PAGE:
Janesville woman praises Peace Corps experience in Kenya
JANESVILLE--Crystal Hester didn't tell the Peace Corps about her insect phobia for fear the agency would reject her.
When she was assigned to a rural area of Kenya, she faced poisonous centipedes, flying termites and banana slugs.
But the 27-year-old learned to manage on her own.
Along with resiliency and patience, Crystal learned self-sufficiency during her two-year assignment halfway around the world.
“I was a little sheltered and naïve before going to Kenya,” she explained. “While in Kenya, I learned what I am capable of doing.”
Crystal recently returned to Janesville from Wote town in Makueni County, more than two hours southeast of Nairobi. She left before the Peace Corps suspended programs in Kenya last week because of security concerns. Militants have carried out dozens of attacks during the past two years.
“I always felt safe in my town,” Crystal said. “Peace Corps did an excellent job of always knowing what was going on and keeping me in the loop.”
Crystal lived in a small house at a Catholic Monastery, where electricity and water sometimes went off for days.
In the hottest, driest part of the country, her first priority every morning was making sure her Gerry can was filled with water from a well 30 minutes away. Mostly, she walked to the well and paid someone on a motorcycle to take the water to the monastery.
Born and raised in Janesville, Crystal graduated from Craig High School in 2005 and UW-Whitewater in 2010. She worked for Community Action in Beloit when she applied to the Peace Corps.
“I loved my job,” Crystal said. “But I felt like there was something else I wanted to do.”
The approval process took 14 months and included a lengthy medical evaluation, background check and detailed questions about her motives for joining.
She hoped the agency would place her in Africa because she wanted to experience a completely different culture. Her wish came true.
The hardest part of preparing for her assignment was the 10-week intensive language course in Kiswahili.
“I've always been bad in foreign languages,” Crystal said. “They did what it took to get me where I needed to be.”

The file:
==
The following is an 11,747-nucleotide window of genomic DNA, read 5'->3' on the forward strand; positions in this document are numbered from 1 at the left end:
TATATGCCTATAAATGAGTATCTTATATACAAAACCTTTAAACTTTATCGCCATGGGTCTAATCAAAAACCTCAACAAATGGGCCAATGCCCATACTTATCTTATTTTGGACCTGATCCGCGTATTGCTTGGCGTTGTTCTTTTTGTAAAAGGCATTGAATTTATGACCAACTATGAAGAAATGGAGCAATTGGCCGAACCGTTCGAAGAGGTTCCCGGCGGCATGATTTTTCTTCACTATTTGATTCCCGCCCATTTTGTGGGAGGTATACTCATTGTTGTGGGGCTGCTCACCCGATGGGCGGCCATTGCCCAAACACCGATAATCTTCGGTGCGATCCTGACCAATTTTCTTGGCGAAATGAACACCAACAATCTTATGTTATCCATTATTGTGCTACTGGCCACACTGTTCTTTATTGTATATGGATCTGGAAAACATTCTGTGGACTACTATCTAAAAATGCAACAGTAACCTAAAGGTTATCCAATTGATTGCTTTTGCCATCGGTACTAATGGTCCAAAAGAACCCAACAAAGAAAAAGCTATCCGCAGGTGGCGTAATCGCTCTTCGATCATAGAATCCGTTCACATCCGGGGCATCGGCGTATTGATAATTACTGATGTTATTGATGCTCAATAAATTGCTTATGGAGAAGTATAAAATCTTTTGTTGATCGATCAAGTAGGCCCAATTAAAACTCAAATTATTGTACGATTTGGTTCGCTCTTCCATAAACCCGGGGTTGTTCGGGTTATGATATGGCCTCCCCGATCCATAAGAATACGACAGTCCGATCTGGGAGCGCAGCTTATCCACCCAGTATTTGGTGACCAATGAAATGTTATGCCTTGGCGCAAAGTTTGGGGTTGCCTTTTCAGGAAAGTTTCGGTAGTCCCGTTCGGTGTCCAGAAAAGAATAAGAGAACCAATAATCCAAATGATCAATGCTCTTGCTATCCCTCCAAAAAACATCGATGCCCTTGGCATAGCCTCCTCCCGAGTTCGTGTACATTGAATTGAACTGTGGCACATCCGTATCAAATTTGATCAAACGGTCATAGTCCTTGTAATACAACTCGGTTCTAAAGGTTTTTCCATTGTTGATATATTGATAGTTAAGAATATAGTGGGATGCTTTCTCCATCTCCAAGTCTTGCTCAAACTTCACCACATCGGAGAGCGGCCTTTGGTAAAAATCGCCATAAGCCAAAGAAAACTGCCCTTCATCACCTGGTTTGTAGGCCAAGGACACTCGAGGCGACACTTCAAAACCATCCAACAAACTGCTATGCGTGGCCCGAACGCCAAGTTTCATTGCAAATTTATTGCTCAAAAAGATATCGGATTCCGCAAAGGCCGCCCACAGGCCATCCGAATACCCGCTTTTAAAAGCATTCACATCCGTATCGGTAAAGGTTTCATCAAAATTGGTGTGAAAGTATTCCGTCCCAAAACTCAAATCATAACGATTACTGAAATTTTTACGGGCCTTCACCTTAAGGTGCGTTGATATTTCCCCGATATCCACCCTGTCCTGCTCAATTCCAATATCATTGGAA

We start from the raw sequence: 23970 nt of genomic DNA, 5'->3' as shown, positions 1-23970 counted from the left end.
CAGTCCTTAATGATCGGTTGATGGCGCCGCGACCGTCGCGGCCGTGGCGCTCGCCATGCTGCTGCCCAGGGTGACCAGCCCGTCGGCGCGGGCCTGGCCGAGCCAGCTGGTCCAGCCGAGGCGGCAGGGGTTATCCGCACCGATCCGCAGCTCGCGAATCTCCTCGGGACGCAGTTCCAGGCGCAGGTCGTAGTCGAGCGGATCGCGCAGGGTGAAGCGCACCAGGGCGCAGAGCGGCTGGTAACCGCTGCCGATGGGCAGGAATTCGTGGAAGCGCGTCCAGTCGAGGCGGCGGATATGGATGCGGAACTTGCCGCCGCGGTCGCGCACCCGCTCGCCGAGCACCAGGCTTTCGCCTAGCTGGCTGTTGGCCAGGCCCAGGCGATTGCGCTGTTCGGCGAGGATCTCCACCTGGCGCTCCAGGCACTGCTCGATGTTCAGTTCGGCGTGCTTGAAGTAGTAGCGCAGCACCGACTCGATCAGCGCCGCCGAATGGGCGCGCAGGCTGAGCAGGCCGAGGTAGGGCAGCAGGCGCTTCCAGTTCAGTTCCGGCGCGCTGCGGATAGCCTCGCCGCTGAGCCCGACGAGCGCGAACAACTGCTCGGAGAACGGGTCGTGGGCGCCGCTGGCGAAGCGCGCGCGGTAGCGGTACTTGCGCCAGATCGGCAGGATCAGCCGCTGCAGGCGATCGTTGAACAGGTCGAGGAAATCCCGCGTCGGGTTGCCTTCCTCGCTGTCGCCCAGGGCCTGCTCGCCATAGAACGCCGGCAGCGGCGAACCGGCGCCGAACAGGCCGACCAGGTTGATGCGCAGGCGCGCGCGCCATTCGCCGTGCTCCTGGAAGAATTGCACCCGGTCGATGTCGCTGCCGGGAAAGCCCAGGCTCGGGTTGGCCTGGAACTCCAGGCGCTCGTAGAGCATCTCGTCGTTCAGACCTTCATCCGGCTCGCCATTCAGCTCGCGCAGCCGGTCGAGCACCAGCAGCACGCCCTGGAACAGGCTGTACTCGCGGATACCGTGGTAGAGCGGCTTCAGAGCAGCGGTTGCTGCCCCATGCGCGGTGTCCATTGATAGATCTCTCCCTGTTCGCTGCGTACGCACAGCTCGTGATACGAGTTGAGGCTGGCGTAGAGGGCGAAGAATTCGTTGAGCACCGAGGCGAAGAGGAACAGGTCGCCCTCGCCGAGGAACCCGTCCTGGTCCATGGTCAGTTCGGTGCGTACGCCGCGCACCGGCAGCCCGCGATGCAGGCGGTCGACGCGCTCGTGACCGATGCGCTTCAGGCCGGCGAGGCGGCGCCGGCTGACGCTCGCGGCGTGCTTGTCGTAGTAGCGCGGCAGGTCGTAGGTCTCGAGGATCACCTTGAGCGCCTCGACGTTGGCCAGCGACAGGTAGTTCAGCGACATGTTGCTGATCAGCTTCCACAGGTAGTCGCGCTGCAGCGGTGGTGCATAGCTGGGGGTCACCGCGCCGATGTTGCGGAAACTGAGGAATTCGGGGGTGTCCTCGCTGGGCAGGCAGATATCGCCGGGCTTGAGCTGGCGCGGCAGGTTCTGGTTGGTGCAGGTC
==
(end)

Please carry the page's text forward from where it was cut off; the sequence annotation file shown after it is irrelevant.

Crystal's work in Wote focused on teaching life skills and reproductive health to students in grades 6 to 8. Much of her education focused on HIV/AIDS, which has robbed some students of their parents and infected others.
She armed young people with accurate information. She made herself available to those who wanted to talk privately. She did role playing to help girls and boys protect themselves.
In retrospect, Crystal has much praise for her adventure.
“It was one of the most meaningful and incredible experiences of my life,” she said.
Things often did not go her way in Africa. But she adapted. She likes to share the story of her roof to make an important point.
During the first rainy season, she realized her tin roof had a leak. The leak grew to multiple leaks until rain poured through holes into her living room.
“It got so bad I had to get up in the night and empty pails under the leaks every two hours,” Crystal said.
Many months passed before someone fixed her roof.
“I remember being so frustrated,” Crystal said. “But I learned that, just because the floods come, it doesn't mean that you will be washed away.”
The experience made her wiser.
“Today, I don't stress as much anymore when things don't go my way,” Crystal said. “I know that eventually things will work out.”
She misses the Kenyan people, whom she calls warm, welcoming and happy.
“No matter how much they struggle, they will invite you in for tea,” Crystal said. “People called me their daughter, their sister, their friend, even though they did not know me.”
Her Kenyan friends named her “Mwikali,” which means “to stay.”
“They told me that I am loved,” Crystal said. “They said a part of me will always stay in their hearts.”
Anna Marie Lux is a columnist for The Gazette. Her columns run Sundays, Tuesdays and Thursdays. Call her with ideas or comments at 608-755-8264, or email email@example.com